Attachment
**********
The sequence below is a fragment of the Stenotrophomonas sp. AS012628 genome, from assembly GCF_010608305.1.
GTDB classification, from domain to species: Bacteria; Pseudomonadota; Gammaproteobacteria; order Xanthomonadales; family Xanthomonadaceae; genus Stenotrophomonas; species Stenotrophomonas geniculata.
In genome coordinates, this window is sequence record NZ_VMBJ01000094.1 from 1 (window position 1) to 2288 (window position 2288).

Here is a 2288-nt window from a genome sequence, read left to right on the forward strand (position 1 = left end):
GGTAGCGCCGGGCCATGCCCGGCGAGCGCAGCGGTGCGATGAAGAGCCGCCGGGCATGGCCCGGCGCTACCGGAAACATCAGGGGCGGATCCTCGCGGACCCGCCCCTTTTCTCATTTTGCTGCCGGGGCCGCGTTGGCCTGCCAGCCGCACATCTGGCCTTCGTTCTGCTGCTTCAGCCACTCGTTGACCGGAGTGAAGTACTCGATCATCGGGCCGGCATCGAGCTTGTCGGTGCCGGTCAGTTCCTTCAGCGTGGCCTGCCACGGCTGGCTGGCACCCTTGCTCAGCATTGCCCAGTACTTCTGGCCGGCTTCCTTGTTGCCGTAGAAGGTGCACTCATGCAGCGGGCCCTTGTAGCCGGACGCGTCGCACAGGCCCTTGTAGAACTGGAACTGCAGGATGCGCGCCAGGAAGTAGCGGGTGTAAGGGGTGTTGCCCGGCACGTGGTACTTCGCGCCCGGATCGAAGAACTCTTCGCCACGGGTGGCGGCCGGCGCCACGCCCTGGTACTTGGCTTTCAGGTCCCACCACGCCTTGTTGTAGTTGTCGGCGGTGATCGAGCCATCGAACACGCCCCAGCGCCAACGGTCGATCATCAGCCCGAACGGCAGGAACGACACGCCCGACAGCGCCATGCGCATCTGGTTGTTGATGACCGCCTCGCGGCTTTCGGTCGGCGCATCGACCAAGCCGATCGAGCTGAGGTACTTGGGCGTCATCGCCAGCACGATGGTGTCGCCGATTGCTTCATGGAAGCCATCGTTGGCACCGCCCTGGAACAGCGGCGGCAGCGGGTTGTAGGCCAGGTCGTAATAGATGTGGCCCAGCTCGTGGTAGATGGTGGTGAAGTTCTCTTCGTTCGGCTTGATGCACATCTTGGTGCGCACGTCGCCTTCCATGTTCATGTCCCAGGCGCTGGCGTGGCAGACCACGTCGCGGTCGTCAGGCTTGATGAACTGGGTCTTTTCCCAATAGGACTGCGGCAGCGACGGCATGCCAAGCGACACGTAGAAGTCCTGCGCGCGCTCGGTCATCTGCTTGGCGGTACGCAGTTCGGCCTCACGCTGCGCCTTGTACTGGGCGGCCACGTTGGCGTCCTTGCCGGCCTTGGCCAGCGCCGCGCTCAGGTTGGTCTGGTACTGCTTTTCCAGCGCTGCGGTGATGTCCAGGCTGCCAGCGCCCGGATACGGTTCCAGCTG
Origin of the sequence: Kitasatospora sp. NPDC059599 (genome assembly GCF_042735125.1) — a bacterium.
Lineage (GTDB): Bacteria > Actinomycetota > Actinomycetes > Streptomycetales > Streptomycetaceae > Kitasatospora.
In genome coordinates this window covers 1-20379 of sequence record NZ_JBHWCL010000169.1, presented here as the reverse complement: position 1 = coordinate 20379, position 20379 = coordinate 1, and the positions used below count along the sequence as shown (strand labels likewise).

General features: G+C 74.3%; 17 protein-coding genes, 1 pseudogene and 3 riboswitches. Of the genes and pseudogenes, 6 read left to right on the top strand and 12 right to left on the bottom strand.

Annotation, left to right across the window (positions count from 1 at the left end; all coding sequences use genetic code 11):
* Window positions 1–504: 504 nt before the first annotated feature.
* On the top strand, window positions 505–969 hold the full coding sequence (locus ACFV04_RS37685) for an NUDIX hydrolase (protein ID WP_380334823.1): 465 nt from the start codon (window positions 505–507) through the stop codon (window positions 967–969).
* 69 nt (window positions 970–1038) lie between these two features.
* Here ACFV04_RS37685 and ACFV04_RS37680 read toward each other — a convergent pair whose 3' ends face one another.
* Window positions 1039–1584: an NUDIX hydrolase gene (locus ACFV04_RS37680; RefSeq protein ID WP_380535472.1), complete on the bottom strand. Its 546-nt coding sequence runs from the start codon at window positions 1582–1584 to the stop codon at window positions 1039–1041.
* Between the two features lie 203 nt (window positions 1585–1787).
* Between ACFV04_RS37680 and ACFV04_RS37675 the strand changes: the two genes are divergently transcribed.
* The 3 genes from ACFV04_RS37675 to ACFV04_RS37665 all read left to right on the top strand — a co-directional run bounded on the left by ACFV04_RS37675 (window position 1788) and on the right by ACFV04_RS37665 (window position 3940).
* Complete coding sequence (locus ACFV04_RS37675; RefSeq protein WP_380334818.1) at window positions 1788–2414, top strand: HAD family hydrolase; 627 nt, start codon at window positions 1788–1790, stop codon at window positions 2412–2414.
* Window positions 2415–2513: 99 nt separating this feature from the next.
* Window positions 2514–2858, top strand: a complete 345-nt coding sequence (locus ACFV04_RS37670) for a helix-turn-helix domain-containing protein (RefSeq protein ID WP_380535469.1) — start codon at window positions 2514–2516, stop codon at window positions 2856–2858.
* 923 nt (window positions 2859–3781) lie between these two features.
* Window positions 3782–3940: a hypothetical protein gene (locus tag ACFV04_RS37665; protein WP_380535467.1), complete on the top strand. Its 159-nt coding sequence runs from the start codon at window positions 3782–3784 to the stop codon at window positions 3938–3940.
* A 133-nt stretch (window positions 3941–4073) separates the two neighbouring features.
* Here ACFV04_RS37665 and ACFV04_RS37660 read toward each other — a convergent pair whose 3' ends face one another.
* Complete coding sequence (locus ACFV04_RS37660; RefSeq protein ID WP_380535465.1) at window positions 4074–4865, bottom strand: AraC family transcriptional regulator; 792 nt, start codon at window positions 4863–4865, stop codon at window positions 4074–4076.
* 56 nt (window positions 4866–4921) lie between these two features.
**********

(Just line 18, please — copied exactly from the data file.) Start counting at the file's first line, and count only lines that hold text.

* The 3 genes from ACFV04_RS37675 to ACFV04_RS37665 all read left to right on the top strand — a co-directional run bounded on the left by ACFV04_RS37675 (window position 1788) and on the right by ACFV04_RS37665 (window position 3940).